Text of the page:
Fyodor Krasheninnikov is a political scientist based in Yekaterinburg. Translated by the Russian Reader

The Apocalypse According to Bastrykin

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The Apocalypse According to Bastrykin
The Head of the Russian Federal Investigative Committee Describes a Russia on the Brink of Disaster Due to 16 Years of Putin’s Rule 
Fyodor Krasheninnikov
Vedomosti
April 20, 2016

One of the pillars of the current regime is not inclined to see Vladimir Putin’s Russia as a stable country with reputable authorities, and people who are united around them and ready to face any and all tests. This is the conclusion one draws from Alexander Bastrykin’s sensational article.

What is Bastrykin’s Russia like? First of all, it is a country standing on the brink of collapse. Things are so bad that only extraordinary measures, described at length at the end of the article, can save it. If you take the article at face value, you might imagine the enemy’s “hybrid” armies are literally camped outside of Moscow, while in the rear the “fifth column” is blowing up the last bridge, and only a miracle and Bastrykin can save the Fatherland.

However, none of this is surprising, for in the Russia described by Bastrykin, our intelligence services are practically dysfunctional, while their foreign counterparts, especially the Americans, are powerful and omnipresent.  Bastrykin literally howls,“It’s time to erect an effective barrier against the information war!” This appeal even serves as the article’s headline. It follows that, until April 18, 2016, there was no effective barrier against enemy propaganda and agitation whatsoever, and Russia’s foes could do literally anything they liked.

The vulnerability of Bastrykin’s Russia is quite easy to understand and not at all surprising, for, according to the article, the country has not been very lucky with its population. Bastrykin’s Russia is populated by two categories of people. The first are gullible and prone to react unreasonably to the most trivial things. The second are unprincipled scoundrels, ready to enlist in any intelligence service, extremist or terrorist organization for money.

The first category cause a lot of trouble. As soon as these excitable simpletons read something on the uncensored Internet, hear an unorthodox take on a story or find out someone does not recognize the outcome of a referendum, they immediately join forces with the second category, carefully recruited by foreign intelligence services, and commence destroying their own country. So the first category should be isolated from everything as much as possible, while the second, obviously, should be isolated physically and, preferrably, have their property confiscated as well.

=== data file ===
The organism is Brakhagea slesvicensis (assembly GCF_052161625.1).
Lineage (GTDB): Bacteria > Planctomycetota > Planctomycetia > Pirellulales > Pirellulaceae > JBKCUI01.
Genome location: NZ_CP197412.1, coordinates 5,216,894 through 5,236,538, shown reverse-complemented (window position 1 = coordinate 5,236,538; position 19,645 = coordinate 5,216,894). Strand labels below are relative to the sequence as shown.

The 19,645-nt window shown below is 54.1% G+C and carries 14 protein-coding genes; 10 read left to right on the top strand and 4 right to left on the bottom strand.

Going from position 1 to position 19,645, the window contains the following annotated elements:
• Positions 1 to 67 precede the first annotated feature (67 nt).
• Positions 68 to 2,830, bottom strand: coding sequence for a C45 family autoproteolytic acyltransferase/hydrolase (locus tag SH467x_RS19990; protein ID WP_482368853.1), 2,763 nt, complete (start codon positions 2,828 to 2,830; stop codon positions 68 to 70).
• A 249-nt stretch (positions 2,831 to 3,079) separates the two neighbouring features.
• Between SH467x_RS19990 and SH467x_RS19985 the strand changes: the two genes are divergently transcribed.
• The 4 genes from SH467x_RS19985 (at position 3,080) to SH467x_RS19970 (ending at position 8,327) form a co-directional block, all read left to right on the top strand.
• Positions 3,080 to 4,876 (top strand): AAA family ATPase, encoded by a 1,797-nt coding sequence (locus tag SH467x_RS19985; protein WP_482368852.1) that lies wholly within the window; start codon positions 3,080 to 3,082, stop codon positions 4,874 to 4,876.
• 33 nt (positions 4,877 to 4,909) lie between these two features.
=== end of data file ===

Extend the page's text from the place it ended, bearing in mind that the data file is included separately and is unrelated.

Bastrykin’s Russia is a permanent victim and helpless puppet in the hands of the US. In Putin’s seventeenth year in power, Bastrykin unflatteringly reports on “the shaping of a pro-American and pro-western so-called non-systemic opposition in Russia, and the spread of inter-confessional and political extremism[.]” The author has nothing to say directly about the president, which is odd in itself, for it transpires that under Putin’s administration all kinds of extremism have flourished, and thousands of Russian citizens have traveled “to areas of heightened terrorist activity [through] Turkey and Egypt, where they travel both directly and through third countries[.]” They do this, obviously, because life is no bed of roses. The rest, as I have already said, are just waiting for someone to stir them up.

What about the president?

“Enough of playing at pseudo-democracy and following pseudo-liberal values,” Bastrykin tells him.

The trouble, it turns out, is he has flirted too long with pseudo-democracy.

Judging by Bastrykin’s article, the upper echelons of powers do not expect anything good from the future and Russia’s people, and are openly readying themselves for a merciless fight against any encroachments on their right to remain in power. The head of the Investigative Committee has issued an explicit warning. Whatever abysses the Russian economy plunges into, whatever misfortunes come crashing down on the heads of its people, any dissatisfaction with the authorities will be interpreted a priori as a consequence of the activity of western intelligence agencies, as extremism and terrorism, and will be decisively crushed. Unfortunately, there is no reason to believe Bastrykin is alone in thinking this way.

Fyodor Krasheninnikov is president of the Institute for the Development and Modernization of Public Relations, Yekaterinburg. Translated by the Russian Reader. Image courtesy of Alexander Vilkin